In some real estate purchase contracts, it’s possible to come across the phrase “time is of the essence.” Usually proceeded by a specific date. This type of legal wording is different from the usual “on or about” when stating the closing date and can have highly unpleasant repercussions when misunderstood. So what exactly does it mean and what are the implications for both parties in a real estate transaction?
Table of Contents
The closing date in real estate contracts
In most property sale contracts, the closing date is an approximation rather than a specific deadline. For example, the words “on or about Aug 30,” mean just that. The exact closing date can take place on any date, usually 30 days, before or after this date. This allows a little leeway for both buyer and seller as both parties may have some final things to settle. For instance, Co-op board approval or final renovations. But this can change when the contract includes or implies the “time is of the essence” clause.
The clock is ticking
The “time is of the essence” clause is a phrase in the purchase contract to remind all parties that the clock is ticking. Failure by one or the other party to close at or within that date can result in a breach of the contract and be subject to legal litigation. For it to be valid, the wording must make it clear that failure to close after that date will constitute a breach of the contract. The contract need not state the specific words “time is of the essence” for it to have legal effect. This is provided the notice gives a specific date and warns that failure to perform on that date will result in default.
It’s very rare to see it in the original contract of sale. If included, it must be agreed on beforehand with both parties to be valid. The more common way it pops up is if one party misses the closing date. The other party’s lawyer can then send a “time is of the essence” notice to close on a new date. Provided they give a reasonable adjournment period.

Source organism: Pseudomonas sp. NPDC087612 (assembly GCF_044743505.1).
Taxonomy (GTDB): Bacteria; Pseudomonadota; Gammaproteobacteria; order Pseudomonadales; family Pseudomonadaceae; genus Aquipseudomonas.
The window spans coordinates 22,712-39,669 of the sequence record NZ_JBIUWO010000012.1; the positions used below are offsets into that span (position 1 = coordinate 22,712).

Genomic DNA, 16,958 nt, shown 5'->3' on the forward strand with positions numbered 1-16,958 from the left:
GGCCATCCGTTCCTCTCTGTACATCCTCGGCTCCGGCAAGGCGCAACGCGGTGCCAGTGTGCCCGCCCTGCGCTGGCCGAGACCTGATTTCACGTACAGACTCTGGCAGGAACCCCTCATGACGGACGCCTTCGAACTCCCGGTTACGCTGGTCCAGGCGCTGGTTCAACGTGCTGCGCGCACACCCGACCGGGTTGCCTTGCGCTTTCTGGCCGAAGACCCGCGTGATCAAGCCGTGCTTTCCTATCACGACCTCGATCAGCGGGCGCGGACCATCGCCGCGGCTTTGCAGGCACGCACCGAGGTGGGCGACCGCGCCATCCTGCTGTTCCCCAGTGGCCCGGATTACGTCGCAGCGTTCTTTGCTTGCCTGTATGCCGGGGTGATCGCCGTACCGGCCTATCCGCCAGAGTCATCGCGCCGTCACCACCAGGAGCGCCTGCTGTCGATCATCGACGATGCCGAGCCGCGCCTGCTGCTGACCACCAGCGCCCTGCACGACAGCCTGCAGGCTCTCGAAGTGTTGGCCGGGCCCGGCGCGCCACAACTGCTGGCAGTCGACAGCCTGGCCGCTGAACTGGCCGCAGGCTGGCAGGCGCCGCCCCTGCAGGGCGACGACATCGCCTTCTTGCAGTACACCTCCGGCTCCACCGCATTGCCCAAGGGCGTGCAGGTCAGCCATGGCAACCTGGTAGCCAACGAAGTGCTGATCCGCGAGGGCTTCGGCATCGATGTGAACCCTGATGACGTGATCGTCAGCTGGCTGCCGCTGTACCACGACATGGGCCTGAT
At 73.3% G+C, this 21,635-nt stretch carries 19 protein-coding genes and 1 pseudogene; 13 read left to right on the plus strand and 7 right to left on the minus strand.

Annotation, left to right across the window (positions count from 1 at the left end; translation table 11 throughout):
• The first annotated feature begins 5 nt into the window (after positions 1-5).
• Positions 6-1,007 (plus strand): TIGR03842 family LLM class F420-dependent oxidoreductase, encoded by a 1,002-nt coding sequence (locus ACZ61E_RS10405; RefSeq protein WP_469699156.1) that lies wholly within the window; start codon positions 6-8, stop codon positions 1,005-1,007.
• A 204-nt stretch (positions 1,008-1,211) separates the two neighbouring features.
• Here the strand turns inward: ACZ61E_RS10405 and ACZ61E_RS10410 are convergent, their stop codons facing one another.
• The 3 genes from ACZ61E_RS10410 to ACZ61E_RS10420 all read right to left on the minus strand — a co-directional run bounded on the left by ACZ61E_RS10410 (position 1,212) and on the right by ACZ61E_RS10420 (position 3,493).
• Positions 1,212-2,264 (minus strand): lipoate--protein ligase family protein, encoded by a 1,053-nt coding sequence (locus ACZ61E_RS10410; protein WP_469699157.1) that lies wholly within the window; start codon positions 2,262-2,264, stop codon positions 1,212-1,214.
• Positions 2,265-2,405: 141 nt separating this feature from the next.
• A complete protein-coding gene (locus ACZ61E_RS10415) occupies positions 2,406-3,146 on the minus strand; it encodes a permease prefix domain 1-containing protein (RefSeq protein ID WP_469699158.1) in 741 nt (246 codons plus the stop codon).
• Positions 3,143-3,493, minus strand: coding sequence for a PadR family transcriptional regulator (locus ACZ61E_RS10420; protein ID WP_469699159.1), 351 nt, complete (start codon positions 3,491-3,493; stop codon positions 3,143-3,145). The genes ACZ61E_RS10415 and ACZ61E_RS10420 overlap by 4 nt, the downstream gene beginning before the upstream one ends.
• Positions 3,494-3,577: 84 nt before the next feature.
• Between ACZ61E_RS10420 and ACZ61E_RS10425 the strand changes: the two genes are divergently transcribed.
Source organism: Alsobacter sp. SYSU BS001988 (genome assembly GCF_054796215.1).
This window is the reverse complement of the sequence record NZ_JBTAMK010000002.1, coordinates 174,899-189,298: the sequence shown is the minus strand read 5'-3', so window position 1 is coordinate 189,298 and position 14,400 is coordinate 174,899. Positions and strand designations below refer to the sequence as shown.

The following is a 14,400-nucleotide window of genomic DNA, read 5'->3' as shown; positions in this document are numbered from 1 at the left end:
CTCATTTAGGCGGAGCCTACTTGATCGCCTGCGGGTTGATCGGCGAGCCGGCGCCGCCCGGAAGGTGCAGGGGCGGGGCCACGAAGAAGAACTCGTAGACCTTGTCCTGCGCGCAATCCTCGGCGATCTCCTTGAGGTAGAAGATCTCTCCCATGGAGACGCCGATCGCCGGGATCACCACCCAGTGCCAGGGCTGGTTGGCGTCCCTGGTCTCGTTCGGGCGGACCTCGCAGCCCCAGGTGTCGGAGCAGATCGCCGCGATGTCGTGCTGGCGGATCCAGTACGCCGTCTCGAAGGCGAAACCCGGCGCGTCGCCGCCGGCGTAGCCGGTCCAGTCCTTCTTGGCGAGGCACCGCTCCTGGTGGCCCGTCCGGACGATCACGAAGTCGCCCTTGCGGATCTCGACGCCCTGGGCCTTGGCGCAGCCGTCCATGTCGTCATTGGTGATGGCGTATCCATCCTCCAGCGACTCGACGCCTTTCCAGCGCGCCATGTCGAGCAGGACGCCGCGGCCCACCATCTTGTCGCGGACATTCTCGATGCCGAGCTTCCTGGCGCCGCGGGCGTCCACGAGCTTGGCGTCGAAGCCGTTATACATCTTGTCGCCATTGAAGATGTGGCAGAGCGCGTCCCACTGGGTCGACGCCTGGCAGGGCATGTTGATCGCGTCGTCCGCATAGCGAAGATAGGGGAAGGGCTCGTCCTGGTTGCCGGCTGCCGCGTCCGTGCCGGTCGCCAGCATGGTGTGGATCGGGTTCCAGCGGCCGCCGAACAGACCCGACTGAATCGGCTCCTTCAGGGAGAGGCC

Such notice will supersede the actual contract and can be sent by either party. In a buyer’s case, failure to close by the date given can result in forfeiture of the down payment. For sellers, they can be sued for the return of the down payment and any costs incurred by the buyers for the delay.
Time is of the essence for new developments
Buyers face some difficulties with this when it comes to new constructions. (Buildings that have yet to finish construction or are not approved yet for occupancy). So long as a Temporary Certificate of Occupancy has been issued, and an offering plan declared effective, a sponsor can issue a “time is of the essence” notice.
The problem this presents for buyers is that they can be presented with the notice out of the blue. Often after they’ve signed the contract months or even years before. Depending on how your attorney has negotiated the deal you may have the right to adjourn for ten to fifteen days. A buyer should be ready to close at any time once the building has completed construction, they have received a Temporary Certificate of Occupancy and have had the offering plan declared effective. The sponsor can then send a ”time is of the essence notice” with as little as 30 days to spare.
In general, a “time is of the essence” clause is more beneficial for the seller than the buyer as they have the assurance that there will be no delay. But it can also cause problems for sellers as the contract may require that they have a certificate of occupancy, or have made certain repairs before the sale can take place. If they cannot close on the “time is of the essence” closing date, they can be deemed in default and liable for damages. As such, it’s better to hold off on including the clause unless as a last resort.